Vice President, Strategic Development Lockheed Martin Space Systems Co.
A fter having a front-row seat to the challenges affecting the Space Based Infrared System (SBIRS) High missile warning program — once referred to as the poster child for much of the problems in the military space acquisition business — Myles Crandall may be particularly grateful for the U.S. Air Force’s back-to-basics approach to space acquisition.
Crandall, who served as Lockheed Martin’s SBIRS High program manager from December 2001 through June 2005, says that the more stable approach to funding and requirements, as well as renewed attention to detail, has helped the SBIRS effort get back on track.
The recently adopted approach to space systems also is helping to ensure that the programs he now is helping the company pursue as vice president for strategic development get off on the right foot and do not head down the wrong path, he says. Crandall’s current position was created in 2005 as part of an effort to increase the company’s focus on strategic planning. Crandall, a native of Van Nuys, Calif., who earned a degree in business administration from California Polytechnic State University, San Luis Obispo, also serves as the company’s San Francisco Bay Area site executive, handling tasks including meeting with local government officials while Joanne Maguire, executive vice president of Lockheed Martin Space Systems, is busy at other company locations.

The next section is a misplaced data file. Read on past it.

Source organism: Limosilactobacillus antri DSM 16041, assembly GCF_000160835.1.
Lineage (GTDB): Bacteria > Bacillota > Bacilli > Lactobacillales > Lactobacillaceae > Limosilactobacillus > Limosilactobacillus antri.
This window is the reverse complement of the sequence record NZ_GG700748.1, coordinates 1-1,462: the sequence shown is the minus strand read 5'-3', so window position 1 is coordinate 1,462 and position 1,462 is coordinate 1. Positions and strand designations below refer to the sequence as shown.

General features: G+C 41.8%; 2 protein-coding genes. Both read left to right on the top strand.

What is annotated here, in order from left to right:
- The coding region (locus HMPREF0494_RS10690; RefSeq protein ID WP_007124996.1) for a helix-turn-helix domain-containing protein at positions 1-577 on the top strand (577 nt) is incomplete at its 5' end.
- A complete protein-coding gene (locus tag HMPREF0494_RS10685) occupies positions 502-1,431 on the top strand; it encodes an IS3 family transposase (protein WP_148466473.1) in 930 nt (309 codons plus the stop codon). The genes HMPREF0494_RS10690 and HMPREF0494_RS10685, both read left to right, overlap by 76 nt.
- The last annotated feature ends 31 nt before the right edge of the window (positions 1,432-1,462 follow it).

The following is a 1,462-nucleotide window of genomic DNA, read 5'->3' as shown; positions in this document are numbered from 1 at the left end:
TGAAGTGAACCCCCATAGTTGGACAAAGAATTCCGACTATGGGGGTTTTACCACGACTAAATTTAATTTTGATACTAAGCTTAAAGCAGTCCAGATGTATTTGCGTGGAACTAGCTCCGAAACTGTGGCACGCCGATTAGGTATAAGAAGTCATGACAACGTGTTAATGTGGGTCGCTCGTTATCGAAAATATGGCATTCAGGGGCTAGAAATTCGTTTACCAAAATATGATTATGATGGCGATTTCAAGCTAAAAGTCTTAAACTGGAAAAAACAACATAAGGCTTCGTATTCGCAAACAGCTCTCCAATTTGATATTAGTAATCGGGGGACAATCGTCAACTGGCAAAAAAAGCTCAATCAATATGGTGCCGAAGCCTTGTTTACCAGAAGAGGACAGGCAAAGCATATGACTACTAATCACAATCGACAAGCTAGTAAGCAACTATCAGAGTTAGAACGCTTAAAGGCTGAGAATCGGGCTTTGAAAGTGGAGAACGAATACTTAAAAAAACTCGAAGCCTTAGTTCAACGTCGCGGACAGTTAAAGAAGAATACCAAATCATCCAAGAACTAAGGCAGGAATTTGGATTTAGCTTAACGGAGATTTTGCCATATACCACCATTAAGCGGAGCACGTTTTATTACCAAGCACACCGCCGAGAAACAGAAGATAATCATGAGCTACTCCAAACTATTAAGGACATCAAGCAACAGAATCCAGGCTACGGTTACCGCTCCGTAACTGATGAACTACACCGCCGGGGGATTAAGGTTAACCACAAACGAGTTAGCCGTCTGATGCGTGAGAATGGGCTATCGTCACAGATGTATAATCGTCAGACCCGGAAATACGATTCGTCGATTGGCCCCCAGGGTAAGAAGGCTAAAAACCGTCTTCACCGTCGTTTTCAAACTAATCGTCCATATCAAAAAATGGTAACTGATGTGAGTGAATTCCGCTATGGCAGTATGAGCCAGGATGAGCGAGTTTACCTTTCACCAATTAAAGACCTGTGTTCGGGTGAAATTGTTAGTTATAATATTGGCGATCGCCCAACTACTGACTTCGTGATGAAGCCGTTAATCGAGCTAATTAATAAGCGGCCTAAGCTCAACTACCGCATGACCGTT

In addition to helping get SBIRS back on track, Crandall believes that the back-to-basics approach will help the service and the defense industry avoid similar problems on satellites that Lockheed Martin hopes to build, including GPS 3 and the Transformational Satellite Communications System.
Crandall talked about his views on the back-to-basics approach and other issues during a Nov. 9 interview with Space News staff writer Jeremy Singer.
Is military space acquisition still broken?